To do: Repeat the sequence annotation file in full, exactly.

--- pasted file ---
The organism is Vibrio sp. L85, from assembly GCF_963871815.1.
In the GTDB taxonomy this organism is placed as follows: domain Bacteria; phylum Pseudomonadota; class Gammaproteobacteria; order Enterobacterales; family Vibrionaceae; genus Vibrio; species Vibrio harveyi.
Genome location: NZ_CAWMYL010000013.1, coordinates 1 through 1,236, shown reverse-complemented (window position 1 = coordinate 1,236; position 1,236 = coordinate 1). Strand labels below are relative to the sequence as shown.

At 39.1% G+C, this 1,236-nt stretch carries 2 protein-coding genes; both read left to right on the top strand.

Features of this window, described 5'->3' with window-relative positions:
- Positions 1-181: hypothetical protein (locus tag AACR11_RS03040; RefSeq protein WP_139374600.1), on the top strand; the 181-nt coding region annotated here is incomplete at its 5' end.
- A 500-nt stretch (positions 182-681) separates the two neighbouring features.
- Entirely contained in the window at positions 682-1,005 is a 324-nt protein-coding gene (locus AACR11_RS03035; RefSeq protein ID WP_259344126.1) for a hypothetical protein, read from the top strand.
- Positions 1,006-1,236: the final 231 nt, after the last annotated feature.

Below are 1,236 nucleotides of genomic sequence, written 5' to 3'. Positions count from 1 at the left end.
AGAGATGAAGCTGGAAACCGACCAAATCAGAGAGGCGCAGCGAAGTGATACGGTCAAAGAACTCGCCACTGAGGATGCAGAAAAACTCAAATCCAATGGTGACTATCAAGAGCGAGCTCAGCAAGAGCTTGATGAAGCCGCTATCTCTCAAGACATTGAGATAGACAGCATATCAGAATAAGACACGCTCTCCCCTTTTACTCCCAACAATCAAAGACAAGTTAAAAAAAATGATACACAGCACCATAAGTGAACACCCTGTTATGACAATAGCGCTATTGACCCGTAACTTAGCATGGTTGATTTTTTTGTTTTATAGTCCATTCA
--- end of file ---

The organism is Vibrio sp. L85, from assembly GCF_963871815.1.
In the GTDB taxonomy this organism is placed as follows: domain Bacteria; phylum Pseudomonadota; class Gammaproteobacteria; order Enterobacterales; family Vibrionaceae; genus Vibrio; species Vibrio harveyi.
Genome location: NZ_CAWMYL010000013.1, coordinates 1 through 1,236, shown reverse-complemented (window position 1 = coordinate 1,236; position 1,236 = coordinate 1). Strand labels below are relative to the sequence as shown.

At 39.1% G+C, this 1,236-nt stretch carries 2 protein-coding genes; both read left to right on the top strand.

Features of this window, described 5'->3' with window-relative positions:
- Positions 1-181: hypothetical protein (locus tag AACR11_RS03040; RefSeq protein WP_139374600.1), on the top strand; the 181-nt coding region annotated here is incomplete at its 5' end.
- A 500-nt stretch (positions 182-681) separates the two neighbouring features.
- Entirely contained in the window at positions 682-1,005 is a 324-nt protein-coding gene (locus AACR11_RS03035; RefSeq protein ID WP_259344126.1) for a hypothetical protein, read from the top strand.
- Positions 1,006-1,236: the final 231 nt, after the last annotated feature.

Below are 1,236 nucleotides of genomic sequence, written 5' to 3'. Positions count from 1 at the left end.
AGAGATGAAGCTGGAAACCGACCAAATCAGAGAGGCGCAGCGAAGTGATACGGTCAAAGAACTCGCCACTGAGGATGCAGAAAAACTCAAATCCAATGGTGACTATCAAGAGCGAGCTCAGCAAGAGCTTGATGAAGCCGCTATCTCTCAAGACATTGAGATAGACAGCATATCAGAATAAGACACGCTCTCCCCTTTTACTCCCAACAATCAAAGACAAGTTAAAAAAAATGATACACAGCACCATAAGTGAACACCCTGTTATGACAATAGCGCTATTGACCCGTAACTTAGCATGGTTGATTTTTTTGTTTTATAGTCCATTCA